Tue, Aug 6, 2013 : 12:06 a.m.

Police don't talk much about unsolved crimes. Daily updates don't happen--unless its the police being targeted. Then its a million dollar reward--which they try to wiggle out of once they get the guy they were looking for.


Mon, Aug 5, 2013 : 7:55 p.m.

You're right. I would fully expect the police to send out a press release each day stating exactly what steps they are taking to investigate this crime. It's really shocking that they haven't called you and given you all the details; they might even learn something from your insights regarding the proper steps to take.


Mon, Aug 5, 2013 : 7:47 p.m.

Do they really have no leads? No possible suspects? How is that possible?


Tue, Aug 6, 2013 : 4:37 a.m.

You seem to be asking out of legitimate desire to know. I can only tell you (partly from actual experience) that having "leads" and "suspects" does not automatically mean that arrests are imminent. They may be days, weeks or even years away. The reward is really meant to "encourage" people who may know something to come forward. It's one thing to "suspect my friend was up to something that night" but it's another thing to get that person to make the connection and come forth. Notice too: the police are releasing very little about what they actually have in evidence. They may have a very strong belief that a specific person was the perp but lack some element which would enable an arrest or at least help them pressure the suspect.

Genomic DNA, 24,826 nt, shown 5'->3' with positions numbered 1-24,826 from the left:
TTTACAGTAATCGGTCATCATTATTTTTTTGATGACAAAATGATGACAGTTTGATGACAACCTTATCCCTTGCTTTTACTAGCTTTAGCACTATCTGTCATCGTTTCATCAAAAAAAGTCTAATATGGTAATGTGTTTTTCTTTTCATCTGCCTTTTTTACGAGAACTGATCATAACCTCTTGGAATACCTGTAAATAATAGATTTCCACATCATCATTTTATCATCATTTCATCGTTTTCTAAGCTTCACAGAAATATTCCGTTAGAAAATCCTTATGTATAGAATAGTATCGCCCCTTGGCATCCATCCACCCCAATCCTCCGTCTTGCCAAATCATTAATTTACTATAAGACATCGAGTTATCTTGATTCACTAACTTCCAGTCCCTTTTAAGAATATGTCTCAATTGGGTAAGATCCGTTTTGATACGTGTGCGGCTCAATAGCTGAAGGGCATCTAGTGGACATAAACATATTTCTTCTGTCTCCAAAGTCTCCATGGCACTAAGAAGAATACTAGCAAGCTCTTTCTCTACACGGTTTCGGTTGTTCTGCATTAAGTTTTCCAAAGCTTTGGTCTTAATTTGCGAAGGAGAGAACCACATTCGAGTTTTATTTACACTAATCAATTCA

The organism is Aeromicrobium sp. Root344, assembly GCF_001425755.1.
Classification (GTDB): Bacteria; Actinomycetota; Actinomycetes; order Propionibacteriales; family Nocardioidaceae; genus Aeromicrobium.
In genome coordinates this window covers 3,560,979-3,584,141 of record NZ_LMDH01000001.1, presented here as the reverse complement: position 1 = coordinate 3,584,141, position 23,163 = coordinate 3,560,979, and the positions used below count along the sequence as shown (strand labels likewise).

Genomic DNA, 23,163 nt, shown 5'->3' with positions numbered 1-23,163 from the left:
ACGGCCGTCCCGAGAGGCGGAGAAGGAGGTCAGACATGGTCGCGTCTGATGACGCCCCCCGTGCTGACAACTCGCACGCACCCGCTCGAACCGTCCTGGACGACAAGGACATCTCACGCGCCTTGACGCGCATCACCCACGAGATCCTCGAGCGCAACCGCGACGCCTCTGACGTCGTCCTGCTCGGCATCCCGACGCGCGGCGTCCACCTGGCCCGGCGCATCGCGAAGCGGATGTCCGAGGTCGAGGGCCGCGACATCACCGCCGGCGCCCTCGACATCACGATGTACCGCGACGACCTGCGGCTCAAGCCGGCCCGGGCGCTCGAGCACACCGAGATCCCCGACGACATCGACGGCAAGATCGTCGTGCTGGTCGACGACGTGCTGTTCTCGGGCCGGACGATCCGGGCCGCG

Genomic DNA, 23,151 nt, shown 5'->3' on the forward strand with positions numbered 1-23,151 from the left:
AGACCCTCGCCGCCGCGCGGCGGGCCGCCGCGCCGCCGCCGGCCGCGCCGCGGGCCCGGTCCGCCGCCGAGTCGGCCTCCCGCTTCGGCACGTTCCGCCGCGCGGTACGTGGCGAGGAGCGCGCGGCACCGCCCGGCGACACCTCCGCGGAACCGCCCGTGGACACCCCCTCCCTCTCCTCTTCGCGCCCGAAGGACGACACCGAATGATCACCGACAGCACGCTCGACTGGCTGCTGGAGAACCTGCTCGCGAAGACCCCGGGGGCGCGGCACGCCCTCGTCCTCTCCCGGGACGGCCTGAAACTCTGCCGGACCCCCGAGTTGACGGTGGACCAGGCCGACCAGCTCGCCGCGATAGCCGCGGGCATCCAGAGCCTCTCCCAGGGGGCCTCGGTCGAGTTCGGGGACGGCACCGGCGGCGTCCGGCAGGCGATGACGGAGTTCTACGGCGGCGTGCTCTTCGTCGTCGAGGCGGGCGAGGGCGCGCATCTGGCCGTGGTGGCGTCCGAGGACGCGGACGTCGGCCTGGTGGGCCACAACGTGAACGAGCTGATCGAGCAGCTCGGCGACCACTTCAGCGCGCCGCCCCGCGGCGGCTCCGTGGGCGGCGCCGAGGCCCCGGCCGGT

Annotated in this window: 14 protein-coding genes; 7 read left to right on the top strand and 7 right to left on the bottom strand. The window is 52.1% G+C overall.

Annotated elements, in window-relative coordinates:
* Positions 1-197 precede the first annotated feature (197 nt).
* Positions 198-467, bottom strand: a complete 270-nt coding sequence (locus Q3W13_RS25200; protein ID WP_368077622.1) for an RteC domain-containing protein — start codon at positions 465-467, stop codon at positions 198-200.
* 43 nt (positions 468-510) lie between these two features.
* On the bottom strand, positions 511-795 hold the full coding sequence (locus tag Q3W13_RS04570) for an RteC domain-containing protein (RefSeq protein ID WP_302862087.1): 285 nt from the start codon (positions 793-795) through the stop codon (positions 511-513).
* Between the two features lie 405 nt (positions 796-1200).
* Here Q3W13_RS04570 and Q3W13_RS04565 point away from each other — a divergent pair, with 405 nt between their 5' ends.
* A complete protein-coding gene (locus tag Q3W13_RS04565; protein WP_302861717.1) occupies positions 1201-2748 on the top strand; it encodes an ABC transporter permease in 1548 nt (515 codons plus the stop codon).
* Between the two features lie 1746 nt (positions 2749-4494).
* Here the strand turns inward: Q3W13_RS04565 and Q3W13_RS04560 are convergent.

Mon, Aug 5, 2013 : 7:46 p.m.

Has the Air force made another matching award?


Mon, Aug 5, 2013 : 6:49 p.m.

I hope they find the man/woman who did this heinous act. Nothing will bring this promising young man back, but I would hope finding who did this would give the family some closure.


Mon, Aug 5, 2013 : 6:42 p.m.

Is it normal for police departments to offer rewards themselves? How do they decide which homicide case they will contribute rewards to? I always assumed it was families that would offer rewards. This is a sincere question.


Tue, Aug 6, 2013 : 1:42 p.m.

Unsolved murders of young people, where there is precious evidence to go on, often generate rewards, normally small ones like this. The U of M match is well done. The "tip lines" are funded reward programs, this is just getting PR due to the timing, location and the community horror over it (correctly so).


Tue, Aug 6, 2013 : 12:11 a.m.

The law is said to be blind but in the real world, it sure doesn't seem it works that way. That is why the lady holding the scales of justice is blindfolded, everybody is to be treated equally. Too bad many seem to have forgotten that part.